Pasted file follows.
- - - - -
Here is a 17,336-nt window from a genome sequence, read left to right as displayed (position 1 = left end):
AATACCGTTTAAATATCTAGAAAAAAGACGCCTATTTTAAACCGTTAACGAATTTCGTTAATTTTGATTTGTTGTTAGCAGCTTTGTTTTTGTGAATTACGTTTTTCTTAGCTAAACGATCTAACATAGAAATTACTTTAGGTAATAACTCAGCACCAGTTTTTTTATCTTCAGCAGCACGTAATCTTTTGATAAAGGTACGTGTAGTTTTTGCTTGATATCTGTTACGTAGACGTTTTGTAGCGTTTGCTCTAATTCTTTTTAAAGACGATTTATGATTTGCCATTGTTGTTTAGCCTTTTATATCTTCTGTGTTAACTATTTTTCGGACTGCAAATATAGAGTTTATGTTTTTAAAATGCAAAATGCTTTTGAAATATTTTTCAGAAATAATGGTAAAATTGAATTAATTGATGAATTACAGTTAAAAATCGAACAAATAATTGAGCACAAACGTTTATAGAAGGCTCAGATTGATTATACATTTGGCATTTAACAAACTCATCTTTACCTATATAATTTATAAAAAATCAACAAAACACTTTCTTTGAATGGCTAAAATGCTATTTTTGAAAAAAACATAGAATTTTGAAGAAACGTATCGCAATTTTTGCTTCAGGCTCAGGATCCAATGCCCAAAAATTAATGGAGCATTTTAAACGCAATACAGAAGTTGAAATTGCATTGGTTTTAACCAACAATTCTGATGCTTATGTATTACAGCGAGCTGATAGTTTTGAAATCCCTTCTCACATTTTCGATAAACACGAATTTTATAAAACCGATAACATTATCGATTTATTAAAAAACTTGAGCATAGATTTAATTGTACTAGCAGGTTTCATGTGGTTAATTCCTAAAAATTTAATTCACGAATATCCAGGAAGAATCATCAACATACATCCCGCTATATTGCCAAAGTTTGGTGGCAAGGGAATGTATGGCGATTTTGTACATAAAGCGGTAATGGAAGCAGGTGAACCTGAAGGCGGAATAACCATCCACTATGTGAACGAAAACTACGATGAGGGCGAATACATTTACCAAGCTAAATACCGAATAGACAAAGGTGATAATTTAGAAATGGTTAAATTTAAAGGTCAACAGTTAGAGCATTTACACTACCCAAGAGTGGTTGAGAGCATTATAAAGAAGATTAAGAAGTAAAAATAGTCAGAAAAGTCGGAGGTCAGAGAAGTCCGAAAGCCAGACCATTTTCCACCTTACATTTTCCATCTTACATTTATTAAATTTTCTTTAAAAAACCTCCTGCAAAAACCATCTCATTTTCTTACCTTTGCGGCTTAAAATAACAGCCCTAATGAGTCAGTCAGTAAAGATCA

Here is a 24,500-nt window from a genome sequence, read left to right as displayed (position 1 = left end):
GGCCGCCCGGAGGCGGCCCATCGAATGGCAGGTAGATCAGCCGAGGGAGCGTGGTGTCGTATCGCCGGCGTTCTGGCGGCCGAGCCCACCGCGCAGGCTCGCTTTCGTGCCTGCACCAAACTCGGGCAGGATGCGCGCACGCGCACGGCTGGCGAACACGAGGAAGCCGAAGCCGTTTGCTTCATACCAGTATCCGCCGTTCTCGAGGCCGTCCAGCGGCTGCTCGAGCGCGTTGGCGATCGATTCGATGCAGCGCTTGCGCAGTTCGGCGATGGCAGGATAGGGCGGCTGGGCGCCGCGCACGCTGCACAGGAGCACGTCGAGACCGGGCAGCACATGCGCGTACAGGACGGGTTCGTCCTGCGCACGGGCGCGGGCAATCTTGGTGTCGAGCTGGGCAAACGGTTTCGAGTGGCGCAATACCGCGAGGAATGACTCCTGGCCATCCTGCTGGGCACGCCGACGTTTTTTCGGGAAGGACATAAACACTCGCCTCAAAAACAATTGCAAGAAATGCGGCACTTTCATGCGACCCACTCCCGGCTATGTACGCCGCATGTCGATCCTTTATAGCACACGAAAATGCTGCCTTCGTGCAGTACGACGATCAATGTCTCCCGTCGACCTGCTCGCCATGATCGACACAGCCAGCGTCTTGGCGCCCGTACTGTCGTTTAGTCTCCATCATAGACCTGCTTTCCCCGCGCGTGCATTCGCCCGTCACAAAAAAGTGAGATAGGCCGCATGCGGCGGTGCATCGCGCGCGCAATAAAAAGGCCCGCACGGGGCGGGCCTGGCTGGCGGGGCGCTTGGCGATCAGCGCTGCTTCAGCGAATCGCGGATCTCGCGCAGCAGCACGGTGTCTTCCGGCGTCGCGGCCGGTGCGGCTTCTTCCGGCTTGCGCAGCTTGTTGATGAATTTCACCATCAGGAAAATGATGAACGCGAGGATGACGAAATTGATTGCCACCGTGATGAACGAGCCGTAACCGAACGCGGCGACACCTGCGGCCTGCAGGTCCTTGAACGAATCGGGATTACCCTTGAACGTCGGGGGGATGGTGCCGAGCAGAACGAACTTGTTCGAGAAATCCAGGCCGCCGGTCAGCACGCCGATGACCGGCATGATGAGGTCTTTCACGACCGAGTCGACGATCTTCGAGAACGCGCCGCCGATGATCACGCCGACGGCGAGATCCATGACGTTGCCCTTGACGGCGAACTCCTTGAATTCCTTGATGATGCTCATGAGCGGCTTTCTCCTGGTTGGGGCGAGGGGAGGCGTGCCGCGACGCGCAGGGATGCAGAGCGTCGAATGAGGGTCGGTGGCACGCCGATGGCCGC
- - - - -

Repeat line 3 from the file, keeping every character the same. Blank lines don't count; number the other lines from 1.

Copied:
Here is a 24,500-nt window from a genome sequence, read left to right as displayed (position 1 = left end):